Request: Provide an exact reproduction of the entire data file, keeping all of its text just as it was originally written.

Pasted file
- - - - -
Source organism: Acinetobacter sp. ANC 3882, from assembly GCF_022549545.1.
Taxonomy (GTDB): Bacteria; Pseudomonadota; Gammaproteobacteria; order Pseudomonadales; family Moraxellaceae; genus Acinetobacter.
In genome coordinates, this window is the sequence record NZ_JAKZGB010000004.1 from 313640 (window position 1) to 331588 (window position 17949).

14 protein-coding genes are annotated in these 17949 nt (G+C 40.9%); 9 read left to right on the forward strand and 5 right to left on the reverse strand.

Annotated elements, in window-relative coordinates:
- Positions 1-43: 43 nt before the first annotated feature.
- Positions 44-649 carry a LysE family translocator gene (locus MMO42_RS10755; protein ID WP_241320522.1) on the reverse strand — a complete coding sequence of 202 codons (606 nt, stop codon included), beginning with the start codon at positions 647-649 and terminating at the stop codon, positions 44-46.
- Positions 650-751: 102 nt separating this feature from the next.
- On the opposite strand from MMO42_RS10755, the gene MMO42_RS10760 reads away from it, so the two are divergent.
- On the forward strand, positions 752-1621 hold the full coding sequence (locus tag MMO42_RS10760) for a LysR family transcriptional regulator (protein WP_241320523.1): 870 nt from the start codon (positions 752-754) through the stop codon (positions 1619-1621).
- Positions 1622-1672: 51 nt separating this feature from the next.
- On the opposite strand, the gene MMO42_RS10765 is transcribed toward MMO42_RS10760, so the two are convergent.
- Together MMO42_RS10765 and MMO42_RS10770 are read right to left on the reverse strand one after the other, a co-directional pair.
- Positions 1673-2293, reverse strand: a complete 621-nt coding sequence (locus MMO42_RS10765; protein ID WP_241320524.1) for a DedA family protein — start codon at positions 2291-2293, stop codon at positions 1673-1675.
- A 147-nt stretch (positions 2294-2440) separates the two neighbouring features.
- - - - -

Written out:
Source organism: Acinetobacter sp. ANC 3882, from assembly GCF_022549545.1.
Taxonomy (GTDB): Bacteria; Pseudomonadota; Gammaproteobacteria; order Pseudomonadales; family Moraxellaceae; genus Acinetobacter.
In genome coordinates, this window is the sequence record NZ_JAKZGB010000004.1 from 313640 (window position 1) to 331588 (window position 17949).

14 protein-coding genes are annotated in these 17949 nt (G+C 40.9%); 9 read left to right on the forward strand and 5 right to left on the reverse strand.

Annotated elements, in window-relative coordinates:
- Positions 1-43: 43 nt before the first annotated feature.
- Positions 44-649 carry a LysE family translocator gene (locus MMO42_RS10755; protein ID WP_241320522.1) on the reverse strand — a complete coding sequence of 202 codons (606 nt, stop codon included), beginning with the start codon at positions 647-649 and terminating at the stop codon, positions 44-46.
- Positions 650-751: 102 nt separating this feature from the next.
- On the opposite strand from MMO42_RS10755, the gene MMO42_RS10760 reads away from it, so the two are divergent.
- On the forward strand, positions 752-1621 hold the full coding sequence (locus tag MMO42_RS10760) for a LysR family transcriptional regulator (protein WP_241320523.1): 870 nt from the start codon (positions 752-754) through the stop codon (positions 1619-1621).
- Positions 1622-1672: 51 nt separating this feature from the next.
- On the opposite strand, the gene MMO42_RS10765 is transcribed toward MMO42_RS10760, so the two are convergent.
- Together MMO42_RS10765 and MMO42_RS10770 are read right to left on the reverse strand one after the other, a co-directional pair.
- Positions 1673-2293, reverse strand: a complete 621-nt coding sequence (locus MMO42_RS10765; protein ID WP_241320524.1) for a DedA family protein — start codon at positions 2291-2293, stop codon at positions 1673-1675.
- A 147-nt stretch (positions 2294-2440) separates the two neighbouring features.